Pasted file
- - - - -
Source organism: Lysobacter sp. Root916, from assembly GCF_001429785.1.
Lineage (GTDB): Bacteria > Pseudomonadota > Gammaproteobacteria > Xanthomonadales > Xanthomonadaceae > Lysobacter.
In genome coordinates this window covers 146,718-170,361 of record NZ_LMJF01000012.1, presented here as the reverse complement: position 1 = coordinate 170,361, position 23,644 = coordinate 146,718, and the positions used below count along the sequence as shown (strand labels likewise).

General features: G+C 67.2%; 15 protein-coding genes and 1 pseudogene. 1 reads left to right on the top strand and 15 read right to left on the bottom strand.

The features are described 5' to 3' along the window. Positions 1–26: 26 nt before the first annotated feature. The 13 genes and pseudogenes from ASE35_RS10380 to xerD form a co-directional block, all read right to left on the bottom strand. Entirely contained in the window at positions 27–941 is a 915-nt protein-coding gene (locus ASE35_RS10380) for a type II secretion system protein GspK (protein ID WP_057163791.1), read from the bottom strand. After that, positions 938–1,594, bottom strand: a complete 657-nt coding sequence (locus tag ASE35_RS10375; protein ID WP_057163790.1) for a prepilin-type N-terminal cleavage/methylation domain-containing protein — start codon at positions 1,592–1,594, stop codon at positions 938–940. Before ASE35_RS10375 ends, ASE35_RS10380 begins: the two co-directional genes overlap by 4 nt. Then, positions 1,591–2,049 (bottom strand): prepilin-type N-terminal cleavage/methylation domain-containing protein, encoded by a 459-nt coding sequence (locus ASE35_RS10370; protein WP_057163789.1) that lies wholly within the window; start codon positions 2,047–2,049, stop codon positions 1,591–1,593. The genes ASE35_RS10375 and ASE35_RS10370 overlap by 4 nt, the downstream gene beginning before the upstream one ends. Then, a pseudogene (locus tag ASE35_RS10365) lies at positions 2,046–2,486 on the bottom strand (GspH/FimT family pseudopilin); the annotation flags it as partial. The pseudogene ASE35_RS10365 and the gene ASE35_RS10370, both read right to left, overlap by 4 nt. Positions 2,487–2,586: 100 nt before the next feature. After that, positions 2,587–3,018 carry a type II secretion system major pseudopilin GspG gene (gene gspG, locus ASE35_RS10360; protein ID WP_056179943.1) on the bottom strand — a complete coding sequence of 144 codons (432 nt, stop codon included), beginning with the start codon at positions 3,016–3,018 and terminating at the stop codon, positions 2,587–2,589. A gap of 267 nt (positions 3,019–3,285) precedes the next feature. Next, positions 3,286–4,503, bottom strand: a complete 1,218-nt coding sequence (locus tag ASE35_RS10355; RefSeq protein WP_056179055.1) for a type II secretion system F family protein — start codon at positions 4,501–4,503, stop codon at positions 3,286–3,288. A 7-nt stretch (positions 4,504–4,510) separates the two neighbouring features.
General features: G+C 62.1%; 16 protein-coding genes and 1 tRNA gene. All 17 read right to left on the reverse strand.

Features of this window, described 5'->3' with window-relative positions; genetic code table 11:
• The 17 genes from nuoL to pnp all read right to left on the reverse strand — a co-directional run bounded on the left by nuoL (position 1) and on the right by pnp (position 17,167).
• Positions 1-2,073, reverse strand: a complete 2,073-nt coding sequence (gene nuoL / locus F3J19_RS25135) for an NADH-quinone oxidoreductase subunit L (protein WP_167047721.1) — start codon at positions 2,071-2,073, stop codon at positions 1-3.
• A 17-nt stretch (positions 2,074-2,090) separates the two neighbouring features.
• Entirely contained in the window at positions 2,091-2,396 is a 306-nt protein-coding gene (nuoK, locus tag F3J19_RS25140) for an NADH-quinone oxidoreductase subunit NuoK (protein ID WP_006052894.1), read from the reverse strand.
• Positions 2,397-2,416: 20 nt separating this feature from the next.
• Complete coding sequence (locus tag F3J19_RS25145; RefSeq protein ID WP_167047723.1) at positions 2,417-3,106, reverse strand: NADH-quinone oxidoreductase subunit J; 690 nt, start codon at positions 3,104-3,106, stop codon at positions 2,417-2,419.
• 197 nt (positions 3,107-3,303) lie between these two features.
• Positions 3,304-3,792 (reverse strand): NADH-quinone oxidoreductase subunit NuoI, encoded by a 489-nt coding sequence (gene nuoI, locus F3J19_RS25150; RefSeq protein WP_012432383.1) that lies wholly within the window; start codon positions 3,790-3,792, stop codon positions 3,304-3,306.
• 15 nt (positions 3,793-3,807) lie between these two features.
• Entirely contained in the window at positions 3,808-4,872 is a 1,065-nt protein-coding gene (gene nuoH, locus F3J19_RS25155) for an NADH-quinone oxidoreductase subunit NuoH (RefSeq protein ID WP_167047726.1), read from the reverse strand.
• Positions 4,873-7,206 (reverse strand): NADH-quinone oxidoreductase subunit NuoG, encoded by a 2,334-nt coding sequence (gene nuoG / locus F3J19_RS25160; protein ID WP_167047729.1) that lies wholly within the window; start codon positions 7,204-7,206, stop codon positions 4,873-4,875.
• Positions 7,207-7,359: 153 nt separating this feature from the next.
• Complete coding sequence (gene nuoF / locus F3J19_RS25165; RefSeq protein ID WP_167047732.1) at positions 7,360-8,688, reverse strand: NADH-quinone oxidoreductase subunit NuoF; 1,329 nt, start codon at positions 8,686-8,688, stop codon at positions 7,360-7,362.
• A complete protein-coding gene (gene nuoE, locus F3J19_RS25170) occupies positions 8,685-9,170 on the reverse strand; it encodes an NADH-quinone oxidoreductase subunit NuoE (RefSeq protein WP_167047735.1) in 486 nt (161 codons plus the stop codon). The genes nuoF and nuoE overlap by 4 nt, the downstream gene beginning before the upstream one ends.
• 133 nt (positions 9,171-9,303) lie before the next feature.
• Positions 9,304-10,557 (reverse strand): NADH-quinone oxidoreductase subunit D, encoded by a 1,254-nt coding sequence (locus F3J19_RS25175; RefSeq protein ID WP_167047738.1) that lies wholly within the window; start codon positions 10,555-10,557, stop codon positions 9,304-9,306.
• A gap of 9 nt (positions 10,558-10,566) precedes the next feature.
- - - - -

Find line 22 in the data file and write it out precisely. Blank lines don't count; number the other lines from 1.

• 133 nt (positions 9,171-9,303) lie before the next feature.